Making wrapped large bale haylage, also known as “baleage”, reduces the risk of rain damage within shorter harvest windows. Baleage can provide excellent quality forage. Existing baling and feeding equipment can be used, and it comes with its own storage. However, the risk of spoilage can sometimes be frustrating, particularly when forage supplies are limited and hay prices are high. “Baleage disasters” can sometimes result in a total loss. Extra care is required when making baleage to avoid mouldy feed. There is little room for cutting corners.
Baleage does not ferment as easily or reach as low a pH as chopped haylage, so there will always be an increased risk of spoilage. There are many management factors that contribute to a consistently good fermentation of wrapped baleage and the subsequent “keeping ability”. The consequences of making mistakes are additive, so it is sometimes difficult to pinpoint why some baleage spoils while other baleage does not. Here are a few points to consider:
Wrap High Quality Forage
Avoid trying to make baleage out of mature hay with a low sugar content. Sugars are required for a good fermentation with adequate lactic acid production and a low pH. Also, stiff coarse stems can more easily puncture the plastic. Wrapping mature, coarse, stemmy baleage is often disappointing. It won’t turn poor quality forage into high quality baleage, and this makes the added cost of wrapping more difficult to justify.
Avoid wrapping haylage that was rained-on. Sugars are leached out and are not available for fermentation. Rained-on windrows also become contaminated by soil borne clostridia bacteria which is splashed up by the rain, resulting in a poor “butyric acid” fermentation. For the same reason, if possible, avoid raking to minimize contamination by clostridia bacteria. Do not use fields contaminated by manure, and avoid cutting too close to the ground.
Early-cut grasses often ferment more easily than alfalfa or red clover because they have more available sugars, and have less buffering capacity which makes it easier to lower the pH. This helps to explain why second-cuts, which are usually mostly alfalfa, are sometimes more difficult to ferment successfully and have a higher risk of spoilage.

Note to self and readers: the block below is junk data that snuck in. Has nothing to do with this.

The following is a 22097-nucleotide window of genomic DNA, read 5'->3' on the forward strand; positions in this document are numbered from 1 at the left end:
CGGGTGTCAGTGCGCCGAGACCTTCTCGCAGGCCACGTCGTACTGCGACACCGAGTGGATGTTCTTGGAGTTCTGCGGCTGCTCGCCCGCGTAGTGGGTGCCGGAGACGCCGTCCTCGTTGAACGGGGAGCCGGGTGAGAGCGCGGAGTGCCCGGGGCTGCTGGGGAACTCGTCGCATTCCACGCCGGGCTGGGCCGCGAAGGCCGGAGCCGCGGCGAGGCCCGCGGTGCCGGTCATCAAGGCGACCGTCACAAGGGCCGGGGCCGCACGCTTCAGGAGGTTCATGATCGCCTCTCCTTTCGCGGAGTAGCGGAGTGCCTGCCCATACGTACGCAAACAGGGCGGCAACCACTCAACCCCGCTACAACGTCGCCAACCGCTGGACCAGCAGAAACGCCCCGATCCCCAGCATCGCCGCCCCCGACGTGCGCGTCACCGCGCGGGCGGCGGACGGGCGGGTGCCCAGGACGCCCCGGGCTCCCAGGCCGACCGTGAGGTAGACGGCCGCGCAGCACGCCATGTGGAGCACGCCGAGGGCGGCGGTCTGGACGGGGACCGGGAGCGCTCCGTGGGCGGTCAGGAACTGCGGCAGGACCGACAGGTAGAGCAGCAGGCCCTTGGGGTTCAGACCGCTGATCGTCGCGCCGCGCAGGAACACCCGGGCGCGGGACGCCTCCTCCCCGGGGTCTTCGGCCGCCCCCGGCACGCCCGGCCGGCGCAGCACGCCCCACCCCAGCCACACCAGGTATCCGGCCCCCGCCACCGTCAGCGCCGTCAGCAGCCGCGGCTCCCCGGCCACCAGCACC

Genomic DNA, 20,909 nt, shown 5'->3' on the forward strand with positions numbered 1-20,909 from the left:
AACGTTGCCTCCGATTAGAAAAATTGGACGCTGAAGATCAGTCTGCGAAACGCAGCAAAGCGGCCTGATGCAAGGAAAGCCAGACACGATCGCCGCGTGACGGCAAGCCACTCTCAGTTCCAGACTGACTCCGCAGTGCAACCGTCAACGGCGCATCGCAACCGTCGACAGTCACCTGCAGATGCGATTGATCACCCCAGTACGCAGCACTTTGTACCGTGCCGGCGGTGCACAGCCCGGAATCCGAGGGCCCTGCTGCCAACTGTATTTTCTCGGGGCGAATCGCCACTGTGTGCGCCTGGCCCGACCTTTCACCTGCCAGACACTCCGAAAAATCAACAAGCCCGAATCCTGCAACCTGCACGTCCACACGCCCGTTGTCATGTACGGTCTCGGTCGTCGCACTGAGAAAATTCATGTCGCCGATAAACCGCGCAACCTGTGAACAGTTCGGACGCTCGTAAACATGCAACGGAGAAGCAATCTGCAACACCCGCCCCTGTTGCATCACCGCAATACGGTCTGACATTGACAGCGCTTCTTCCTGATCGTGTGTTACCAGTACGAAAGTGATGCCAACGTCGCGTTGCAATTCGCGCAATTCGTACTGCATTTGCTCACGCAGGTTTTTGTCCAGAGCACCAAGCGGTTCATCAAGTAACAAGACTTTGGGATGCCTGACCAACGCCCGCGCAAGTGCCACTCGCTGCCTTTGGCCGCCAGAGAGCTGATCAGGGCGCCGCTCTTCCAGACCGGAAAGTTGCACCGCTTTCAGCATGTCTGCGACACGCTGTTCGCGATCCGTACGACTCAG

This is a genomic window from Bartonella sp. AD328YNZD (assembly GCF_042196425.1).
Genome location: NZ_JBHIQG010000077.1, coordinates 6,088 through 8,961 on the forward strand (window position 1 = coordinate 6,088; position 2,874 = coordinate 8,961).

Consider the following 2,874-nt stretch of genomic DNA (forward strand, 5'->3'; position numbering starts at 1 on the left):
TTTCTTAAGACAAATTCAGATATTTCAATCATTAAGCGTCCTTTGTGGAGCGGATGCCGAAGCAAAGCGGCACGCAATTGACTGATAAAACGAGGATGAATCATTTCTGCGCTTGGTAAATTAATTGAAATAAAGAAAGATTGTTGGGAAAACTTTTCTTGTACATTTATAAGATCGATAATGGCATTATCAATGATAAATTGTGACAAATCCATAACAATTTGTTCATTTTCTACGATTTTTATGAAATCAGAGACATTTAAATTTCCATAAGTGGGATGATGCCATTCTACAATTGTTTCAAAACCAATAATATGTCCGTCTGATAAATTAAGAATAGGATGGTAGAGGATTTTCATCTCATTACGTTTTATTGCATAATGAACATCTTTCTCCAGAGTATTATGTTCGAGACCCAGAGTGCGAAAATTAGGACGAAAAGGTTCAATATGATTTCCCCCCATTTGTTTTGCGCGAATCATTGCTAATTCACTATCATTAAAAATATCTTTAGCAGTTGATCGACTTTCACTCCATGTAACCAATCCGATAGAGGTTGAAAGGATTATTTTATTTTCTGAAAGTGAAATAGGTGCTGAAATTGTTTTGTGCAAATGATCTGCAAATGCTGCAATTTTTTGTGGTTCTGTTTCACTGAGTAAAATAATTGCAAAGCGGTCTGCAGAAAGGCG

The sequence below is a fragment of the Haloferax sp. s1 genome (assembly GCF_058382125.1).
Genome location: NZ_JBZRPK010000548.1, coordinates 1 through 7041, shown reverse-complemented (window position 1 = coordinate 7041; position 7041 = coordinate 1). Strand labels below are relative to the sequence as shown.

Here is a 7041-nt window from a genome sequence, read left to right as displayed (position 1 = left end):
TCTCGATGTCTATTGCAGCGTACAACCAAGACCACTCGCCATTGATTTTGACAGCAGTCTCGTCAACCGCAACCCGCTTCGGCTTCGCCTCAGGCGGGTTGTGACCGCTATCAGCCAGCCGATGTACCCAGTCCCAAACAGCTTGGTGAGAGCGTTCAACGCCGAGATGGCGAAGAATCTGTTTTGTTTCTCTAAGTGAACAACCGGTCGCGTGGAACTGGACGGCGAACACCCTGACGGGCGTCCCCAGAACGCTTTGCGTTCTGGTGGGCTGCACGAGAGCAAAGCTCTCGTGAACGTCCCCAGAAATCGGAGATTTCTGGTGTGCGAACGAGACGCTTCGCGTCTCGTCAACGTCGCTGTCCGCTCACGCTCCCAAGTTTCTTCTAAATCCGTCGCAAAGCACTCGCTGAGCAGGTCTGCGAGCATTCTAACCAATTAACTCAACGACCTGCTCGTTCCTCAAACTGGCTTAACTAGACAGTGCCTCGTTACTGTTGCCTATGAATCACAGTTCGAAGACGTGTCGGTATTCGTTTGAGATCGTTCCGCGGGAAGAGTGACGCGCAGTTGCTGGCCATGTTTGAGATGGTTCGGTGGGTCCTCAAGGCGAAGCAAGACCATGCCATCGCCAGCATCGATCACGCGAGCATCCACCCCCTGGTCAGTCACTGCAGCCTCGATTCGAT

Make Dense Bales
Make uniform, firm, tight, dense bales. These bales have less oxygen in them and allow less oxygen penetration. Large square bales are typically more dense than large round bales. Balers that are equipped with cutting knives produce bales that are more dense and more easily fed with less waste.
Size bales so that they are not too heavy for the available loader tractors to handle, or too big for the wrappers. Heavier bales are more difficult to handle without tearing plastic. With continuous wrappers, bale uniformity is important in order to avoid air gaps between bales. Use windrow and baling techniques to maximize bale density and uniformity. These include wide uniform windrows (no barrel-shaped bales), slower baler ground speeds, and using large square, hard core and round-silage balers with precutters.
Bale At The Correct Moisture
The recommended moisture for wrapped baleage is generally 40–55%. Moistures greater than this result in bales that are too heavy. Excessively wet bales greatly increase the risk of clostridia spoilage with butyric acid production, resulting in sour, foul smelling, unpalatable baleage. Wet bales are also more prone to freezing. “Too dry” is preferable to “too wet”.